Admiral Ross’s Journey, part 6: Steamers & Fish Barrels

In Rear Admiral Albert Ross’s next magic lantern glass slide, we find his vessel, the lighthouse tender Violet, approaching a rear paddlewheel steamer on one of the rivers that make up the Albemarle & Chesapeake (A&C) Canal-- either the Elizabeth River, North Landing River or the North River. We might just barely be able make out the captain and mate in the boat's pilothouse.

Admiral Ross’s Journey, part 5: The Land of the Blueberry Bogs

In Rear Admiral Ross’s next glass lantern slide, we see a steam tug towing a raft of logs by the village of Coinjock, N.C. This was a very common scene on the Albemarle and Chesapeake (A&C) Canal at the turn of the 20th century. Held together by spikes and chains, the logs in this raft are headed south toward the North River, a tributary of the Albemarle Sound.

Admiral Ross’s Journey, part 4: The Lighthouse Tender Violet

In our next glass lantern slide, we can see Commander Albert Ross’s lighthouse tender Violet at the Albemarle and Chesapeake (A&C) Canal’s lock in Great Bridge, Virginia. This was the only lock on the canal and served to compensate for the different water levels in the canal and the Elizabeth River caused by the canal's wind tides and the river's lunar tides.

Admiral Ross’s Journey: The Albemarle & Chesapeake Canal in 1901

Several years ago I gave a lecture at an NEH-funded teachers workshop in New Bedford, Mass. The teachers came from all over the U.S. and one of them, Linda Garey, who teaches in California, later shared with me a group of remarkable Magic Glass lantern slides of a part of the North Carolina coast that is little known to most people: the Albemarle and Chesapeake Canal.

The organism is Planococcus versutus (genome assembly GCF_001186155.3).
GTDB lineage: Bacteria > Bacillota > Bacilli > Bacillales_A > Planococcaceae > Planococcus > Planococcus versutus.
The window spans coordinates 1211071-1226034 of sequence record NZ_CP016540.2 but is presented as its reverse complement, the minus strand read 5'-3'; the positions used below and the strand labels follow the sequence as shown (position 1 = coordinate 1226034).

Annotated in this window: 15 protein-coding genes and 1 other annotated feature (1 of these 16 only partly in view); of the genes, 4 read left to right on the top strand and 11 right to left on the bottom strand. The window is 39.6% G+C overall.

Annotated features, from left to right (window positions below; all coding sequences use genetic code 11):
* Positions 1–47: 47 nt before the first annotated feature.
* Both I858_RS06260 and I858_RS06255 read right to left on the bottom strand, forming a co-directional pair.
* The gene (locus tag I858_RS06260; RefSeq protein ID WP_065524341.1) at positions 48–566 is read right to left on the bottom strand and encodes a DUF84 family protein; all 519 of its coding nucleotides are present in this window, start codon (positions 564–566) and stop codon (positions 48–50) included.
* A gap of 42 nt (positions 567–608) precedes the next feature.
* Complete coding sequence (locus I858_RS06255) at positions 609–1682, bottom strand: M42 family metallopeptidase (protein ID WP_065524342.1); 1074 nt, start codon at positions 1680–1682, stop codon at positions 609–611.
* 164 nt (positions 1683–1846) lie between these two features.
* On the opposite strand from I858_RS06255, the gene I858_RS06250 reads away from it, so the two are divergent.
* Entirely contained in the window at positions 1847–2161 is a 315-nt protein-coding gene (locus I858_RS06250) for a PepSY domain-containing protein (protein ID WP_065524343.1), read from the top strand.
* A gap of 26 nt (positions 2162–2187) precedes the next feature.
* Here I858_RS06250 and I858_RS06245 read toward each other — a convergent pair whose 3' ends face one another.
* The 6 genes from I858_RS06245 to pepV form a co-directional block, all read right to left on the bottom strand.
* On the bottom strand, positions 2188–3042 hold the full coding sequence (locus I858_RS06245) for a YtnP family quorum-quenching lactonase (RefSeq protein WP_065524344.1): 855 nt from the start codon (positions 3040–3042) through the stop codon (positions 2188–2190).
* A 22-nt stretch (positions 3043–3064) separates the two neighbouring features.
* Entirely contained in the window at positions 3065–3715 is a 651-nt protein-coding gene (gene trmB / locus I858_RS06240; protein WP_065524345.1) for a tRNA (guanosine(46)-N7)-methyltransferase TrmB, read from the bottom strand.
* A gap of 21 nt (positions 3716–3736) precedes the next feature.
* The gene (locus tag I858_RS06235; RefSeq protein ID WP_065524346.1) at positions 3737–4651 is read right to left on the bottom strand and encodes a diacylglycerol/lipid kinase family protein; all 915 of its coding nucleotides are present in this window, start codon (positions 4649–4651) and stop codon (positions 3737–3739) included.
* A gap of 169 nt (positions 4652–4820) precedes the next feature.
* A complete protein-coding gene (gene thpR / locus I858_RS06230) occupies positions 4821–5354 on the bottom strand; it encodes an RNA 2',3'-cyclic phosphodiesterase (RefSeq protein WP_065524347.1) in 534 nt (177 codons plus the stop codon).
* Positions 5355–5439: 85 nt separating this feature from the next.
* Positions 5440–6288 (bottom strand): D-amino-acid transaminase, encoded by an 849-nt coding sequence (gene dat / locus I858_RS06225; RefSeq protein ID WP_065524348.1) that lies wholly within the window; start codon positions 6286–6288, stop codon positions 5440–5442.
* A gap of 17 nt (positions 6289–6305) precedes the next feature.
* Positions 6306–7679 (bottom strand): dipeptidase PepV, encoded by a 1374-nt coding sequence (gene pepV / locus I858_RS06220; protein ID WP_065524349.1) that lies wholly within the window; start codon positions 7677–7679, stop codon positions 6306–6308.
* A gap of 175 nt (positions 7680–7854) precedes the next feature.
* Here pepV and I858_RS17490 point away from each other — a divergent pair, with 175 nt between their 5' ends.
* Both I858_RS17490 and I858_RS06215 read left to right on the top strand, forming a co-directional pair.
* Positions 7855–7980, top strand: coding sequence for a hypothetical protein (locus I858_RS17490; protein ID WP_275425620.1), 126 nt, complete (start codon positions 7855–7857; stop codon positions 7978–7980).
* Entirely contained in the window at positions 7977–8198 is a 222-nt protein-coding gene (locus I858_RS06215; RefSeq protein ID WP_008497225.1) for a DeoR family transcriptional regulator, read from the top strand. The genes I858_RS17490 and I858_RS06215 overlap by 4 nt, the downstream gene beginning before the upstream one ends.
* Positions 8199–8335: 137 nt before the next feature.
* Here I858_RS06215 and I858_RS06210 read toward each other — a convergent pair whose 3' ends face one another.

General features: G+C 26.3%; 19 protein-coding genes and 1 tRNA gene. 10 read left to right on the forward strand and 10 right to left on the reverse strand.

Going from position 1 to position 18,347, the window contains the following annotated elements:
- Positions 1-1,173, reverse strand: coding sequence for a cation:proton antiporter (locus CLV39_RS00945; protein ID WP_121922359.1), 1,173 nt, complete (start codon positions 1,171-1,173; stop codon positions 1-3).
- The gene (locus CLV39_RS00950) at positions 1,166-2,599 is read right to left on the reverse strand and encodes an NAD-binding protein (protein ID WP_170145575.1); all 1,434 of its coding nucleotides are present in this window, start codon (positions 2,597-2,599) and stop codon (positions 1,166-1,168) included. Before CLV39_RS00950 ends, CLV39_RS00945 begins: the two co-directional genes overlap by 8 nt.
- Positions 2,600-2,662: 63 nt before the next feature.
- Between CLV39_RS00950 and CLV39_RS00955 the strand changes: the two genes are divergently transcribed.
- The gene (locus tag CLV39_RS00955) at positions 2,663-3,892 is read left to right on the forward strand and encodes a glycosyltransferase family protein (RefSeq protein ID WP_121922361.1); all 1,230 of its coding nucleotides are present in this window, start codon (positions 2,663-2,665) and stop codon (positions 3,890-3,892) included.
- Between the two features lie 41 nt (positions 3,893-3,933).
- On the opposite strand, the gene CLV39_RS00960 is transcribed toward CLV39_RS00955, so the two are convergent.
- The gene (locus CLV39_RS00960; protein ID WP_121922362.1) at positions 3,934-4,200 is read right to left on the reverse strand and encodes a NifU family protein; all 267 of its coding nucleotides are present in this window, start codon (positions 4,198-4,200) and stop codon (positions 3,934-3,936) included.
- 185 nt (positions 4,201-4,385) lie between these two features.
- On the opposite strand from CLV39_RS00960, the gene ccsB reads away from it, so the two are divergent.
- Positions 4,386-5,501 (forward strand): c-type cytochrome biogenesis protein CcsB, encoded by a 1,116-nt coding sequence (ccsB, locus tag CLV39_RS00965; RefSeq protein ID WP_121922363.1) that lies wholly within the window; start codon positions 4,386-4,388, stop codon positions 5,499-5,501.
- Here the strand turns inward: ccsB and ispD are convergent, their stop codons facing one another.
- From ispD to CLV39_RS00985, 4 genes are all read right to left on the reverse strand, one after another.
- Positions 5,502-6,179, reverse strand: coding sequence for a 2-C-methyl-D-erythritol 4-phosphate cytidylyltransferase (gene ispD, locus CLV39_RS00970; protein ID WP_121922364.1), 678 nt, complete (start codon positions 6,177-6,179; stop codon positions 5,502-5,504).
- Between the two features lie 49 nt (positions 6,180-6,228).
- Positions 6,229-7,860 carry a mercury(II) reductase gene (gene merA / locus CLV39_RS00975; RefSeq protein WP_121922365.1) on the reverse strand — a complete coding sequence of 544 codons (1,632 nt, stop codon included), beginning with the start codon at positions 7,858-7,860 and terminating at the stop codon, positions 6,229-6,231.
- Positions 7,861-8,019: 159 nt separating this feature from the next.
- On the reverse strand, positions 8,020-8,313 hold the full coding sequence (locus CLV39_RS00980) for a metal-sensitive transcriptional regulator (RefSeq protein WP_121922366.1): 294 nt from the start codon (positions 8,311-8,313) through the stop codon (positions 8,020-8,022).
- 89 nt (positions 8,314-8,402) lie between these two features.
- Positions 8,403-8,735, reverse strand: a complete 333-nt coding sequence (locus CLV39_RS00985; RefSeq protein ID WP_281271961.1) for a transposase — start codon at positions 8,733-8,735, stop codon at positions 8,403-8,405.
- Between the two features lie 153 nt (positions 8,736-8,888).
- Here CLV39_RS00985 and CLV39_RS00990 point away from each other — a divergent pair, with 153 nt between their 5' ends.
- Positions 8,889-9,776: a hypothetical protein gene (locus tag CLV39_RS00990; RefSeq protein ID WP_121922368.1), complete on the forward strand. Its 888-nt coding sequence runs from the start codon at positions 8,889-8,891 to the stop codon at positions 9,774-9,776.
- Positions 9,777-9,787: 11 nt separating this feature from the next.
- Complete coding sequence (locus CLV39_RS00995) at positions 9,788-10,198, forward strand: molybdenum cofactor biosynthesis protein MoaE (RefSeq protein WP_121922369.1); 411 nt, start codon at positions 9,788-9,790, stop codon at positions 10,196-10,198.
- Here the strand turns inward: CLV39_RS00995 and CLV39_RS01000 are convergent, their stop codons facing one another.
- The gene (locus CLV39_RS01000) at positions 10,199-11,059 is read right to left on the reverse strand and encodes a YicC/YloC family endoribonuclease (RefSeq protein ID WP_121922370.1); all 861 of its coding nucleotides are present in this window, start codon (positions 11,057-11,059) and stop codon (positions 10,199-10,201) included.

The Color of Water, part 7– From Ocean City to Rainbow Beach

This is part 7 of my special series called “The Color of Water.” In this series, I’m exploring the history of Jim Crow and North Carolina’s coastal waters, including the state’s forgotten history of all-white beaches, “Sundown towns,” and racially exclusive resort communities. Today-- African American and Indian beaches.

The Color of Water, part 3: Knotts Island– “No Place for Negroes”

This is the third post in my special series “The Color of Water.” In this series, I am exploring  the history of Jim Crow and North Carolina’s coastal waters, including the state’s forgotten history of all-white beaches, “Sundown towns” and racially exclusive resort communities. You can find the other stories in the series here.

Remembering the Currituck Sounder

Young Barbara Doll’s portrait of Ms. Ada Waterfield and Knotts Island a century ago comes from a remarkable collection of local history and folklore that was created here at Currituck County High School in the 1970s and ‘80s. In 1976 an obviously talented English teacher named Susie G. Spruill and the 30 students in her American Literature class launched a journal called the Currituck Sounder.